Week 6 Discussion

The sound in here is deafening….

8 thoughts on “Week 6 Discussion

  1. Zane Ecklund

    I can appreciate what Kandinsky is talking about but I think a problem arises when an artist does try to create a specific message and maybe that is lost if that makes any sense. I think this is my problem with art that I find really pretentious. Also, I think we should be concerned with what others think of us to a degree. After all that is how we learn how to function within a group, specifically society as a whole. However, we should not give up our individuality entirely either.

  2. Jonathan Seyer

    David lynch was once said to remark that the ones who didn’t appreciate or understand his films were “Mongoloids.” I agree with Zane here when talking about being the viewer as juxtaposed with navagating socially. Sometimes we can be our selves and it just clecks, other times we try to be respectful, and may decide it’s probably gonna click better with some one else, and thats perfectly ok.

  3. Brandon roach

    Part of the reason I took this course is the similarity I have with Zane on his views of art. I have a very opened mind and sometimes I appreciate art, but not as it is often delivered. I feel like a lot of times viewers force an interpretation of a piece of art when really the artist may have just thought it looked cool. Learning the history in this course and some famous works of animation may however broaden my appreciation for even the most abstract and experimental animations.

  4. Jonathan Seyer

    Furniss’s discussion of avant-garde does make us question the way we view works. Furthermore it makes us questions the way we view how history has written about works, let alone anything else for that matter. If it is all open for interpretation, and different people arrive at different intersections, which ones are concrete and how much of what we have been taught about history mere speculation?

    1. Michael Colucci

      I don’t know if you can actually come to an absolute concrete claim. Although an absolute might seem too ideal, I do think that when you look at all the perspectives as a whole gravitational points become apparent, which allows us to go off of commonalities rather than by struggling to figure out who has the best interpretation.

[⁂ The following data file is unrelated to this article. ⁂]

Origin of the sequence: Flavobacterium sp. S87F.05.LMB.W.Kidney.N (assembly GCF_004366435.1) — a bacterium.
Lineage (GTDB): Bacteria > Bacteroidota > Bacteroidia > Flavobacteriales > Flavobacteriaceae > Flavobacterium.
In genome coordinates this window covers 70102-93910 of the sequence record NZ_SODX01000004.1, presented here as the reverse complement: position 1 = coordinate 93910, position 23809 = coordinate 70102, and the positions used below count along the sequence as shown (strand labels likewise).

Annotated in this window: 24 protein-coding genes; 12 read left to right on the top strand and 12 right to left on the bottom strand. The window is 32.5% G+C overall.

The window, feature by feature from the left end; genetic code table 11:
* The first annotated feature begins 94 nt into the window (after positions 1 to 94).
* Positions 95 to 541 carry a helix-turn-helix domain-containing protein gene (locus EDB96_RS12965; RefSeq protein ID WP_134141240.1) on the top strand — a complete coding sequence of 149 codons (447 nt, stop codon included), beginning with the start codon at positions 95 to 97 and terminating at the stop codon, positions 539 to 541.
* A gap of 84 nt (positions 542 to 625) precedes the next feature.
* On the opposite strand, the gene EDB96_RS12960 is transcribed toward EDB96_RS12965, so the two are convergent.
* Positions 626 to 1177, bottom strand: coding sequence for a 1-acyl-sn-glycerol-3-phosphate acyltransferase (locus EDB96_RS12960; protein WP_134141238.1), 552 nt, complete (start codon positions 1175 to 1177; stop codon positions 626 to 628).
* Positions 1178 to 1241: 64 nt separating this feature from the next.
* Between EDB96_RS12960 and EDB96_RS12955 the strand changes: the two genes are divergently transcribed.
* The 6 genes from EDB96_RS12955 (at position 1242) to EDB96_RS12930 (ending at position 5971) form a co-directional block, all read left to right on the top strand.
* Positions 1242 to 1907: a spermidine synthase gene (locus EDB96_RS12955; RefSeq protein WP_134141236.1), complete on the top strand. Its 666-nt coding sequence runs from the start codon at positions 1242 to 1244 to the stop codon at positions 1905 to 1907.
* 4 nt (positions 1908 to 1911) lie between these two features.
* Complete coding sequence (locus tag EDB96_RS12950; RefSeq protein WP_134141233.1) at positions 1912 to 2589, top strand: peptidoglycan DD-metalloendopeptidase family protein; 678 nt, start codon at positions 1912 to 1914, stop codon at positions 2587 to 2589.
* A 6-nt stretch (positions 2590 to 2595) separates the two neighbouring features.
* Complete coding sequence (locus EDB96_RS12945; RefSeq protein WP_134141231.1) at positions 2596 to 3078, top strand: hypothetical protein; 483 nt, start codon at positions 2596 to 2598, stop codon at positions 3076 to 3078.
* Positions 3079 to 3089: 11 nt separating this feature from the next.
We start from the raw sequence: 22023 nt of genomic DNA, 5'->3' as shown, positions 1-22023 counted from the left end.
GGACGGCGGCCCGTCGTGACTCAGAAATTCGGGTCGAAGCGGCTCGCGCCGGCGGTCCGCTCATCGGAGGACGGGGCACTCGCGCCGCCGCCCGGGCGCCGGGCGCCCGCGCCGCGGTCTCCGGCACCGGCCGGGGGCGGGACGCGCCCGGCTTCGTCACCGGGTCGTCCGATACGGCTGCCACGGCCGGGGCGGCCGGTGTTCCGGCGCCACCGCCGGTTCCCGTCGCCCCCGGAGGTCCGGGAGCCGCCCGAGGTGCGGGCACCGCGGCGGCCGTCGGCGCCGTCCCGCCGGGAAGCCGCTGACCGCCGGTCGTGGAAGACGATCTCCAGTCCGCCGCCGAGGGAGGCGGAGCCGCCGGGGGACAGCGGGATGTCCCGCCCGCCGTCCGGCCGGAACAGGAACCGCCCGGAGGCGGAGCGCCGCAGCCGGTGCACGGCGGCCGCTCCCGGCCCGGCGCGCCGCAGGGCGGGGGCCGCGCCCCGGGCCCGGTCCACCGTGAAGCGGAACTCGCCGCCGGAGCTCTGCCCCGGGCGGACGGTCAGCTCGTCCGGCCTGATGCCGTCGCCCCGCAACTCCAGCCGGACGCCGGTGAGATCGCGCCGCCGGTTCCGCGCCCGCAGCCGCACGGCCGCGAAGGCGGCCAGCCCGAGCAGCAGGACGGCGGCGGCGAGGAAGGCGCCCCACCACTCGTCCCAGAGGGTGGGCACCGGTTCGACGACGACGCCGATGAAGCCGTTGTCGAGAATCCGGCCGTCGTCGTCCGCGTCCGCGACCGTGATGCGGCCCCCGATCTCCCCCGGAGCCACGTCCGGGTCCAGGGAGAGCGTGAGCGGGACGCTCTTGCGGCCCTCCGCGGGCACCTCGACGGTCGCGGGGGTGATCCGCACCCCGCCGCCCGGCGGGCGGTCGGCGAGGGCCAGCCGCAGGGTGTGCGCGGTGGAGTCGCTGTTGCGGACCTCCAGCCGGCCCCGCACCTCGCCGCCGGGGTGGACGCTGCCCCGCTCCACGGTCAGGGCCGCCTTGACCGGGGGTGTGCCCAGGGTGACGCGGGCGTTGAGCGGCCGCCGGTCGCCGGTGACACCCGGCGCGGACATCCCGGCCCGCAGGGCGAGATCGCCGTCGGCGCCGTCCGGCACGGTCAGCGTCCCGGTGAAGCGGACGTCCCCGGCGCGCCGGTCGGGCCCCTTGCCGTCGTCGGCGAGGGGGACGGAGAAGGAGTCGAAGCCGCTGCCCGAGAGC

5. Michael Colucci

    I agree with your statement that animations aren’t the only motion pictures that can get away with the ridiculous. I feel as though it’s more dependent on the context that allows certain shows to get away with less respectable actions, but animation can directly influence the context to have a more improper value that would allow it to get away with more ridiculous behaviors.

  6. Alex Bennett

    Ooh nice point about being unable to reflect inside ourselves as a society, I didn’t think about that. Must be why it was so hard for me enjoy experimental films. No, after this week’s readings, I’ve learned there is more to appreciate about experimental films. As you and Furniss said, one must be open to the experience, not necessarily the logic of it.

  7. Alex Bennett

    While I cannot remember who, someone once said that the artist doesn’t create the meaning of the piece, the viewer does. For anything. The artist could mean one thing but the audience could interpret it entirely differently. So then who cares what the artist meant, if the spectating took it differently, then his intent was meaningless (or unjustified). Either way, I really believe in this statement. Some art is easier to interpret with the same meaning as the artist intended. But others is not, and that’s okay too. In a society where so many people do or wear or talk about the same things, this gives you an experience all your own.

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